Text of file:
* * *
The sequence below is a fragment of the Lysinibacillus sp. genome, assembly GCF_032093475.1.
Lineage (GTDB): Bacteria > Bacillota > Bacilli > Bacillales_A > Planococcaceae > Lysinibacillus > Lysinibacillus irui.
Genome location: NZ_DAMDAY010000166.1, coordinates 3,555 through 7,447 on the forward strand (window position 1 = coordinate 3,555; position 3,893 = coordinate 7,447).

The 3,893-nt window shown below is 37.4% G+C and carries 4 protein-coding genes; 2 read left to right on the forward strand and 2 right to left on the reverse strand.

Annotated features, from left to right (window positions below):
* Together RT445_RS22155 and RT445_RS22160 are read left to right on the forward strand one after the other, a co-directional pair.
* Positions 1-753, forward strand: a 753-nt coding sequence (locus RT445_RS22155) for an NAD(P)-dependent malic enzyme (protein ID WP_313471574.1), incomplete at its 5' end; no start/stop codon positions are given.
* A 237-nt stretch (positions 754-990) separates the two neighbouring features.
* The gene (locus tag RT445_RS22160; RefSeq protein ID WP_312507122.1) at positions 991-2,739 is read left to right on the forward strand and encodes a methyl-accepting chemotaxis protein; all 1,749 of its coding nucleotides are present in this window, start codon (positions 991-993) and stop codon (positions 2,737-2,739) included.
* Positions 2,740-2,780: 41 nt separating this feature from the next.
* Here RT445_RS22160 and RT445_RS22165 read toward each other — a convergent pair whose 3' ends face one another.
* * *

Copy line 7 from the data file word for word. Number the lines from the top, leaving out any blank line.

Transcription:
* Positions 1-753, forward strand: a 753-nt coding sequence (locus RT445_RS22155) for an NAD(P)-dependent malic enzyme (protein ID WP_313471574.1), incomplete at its 5' end; no start/stop codon positions are given.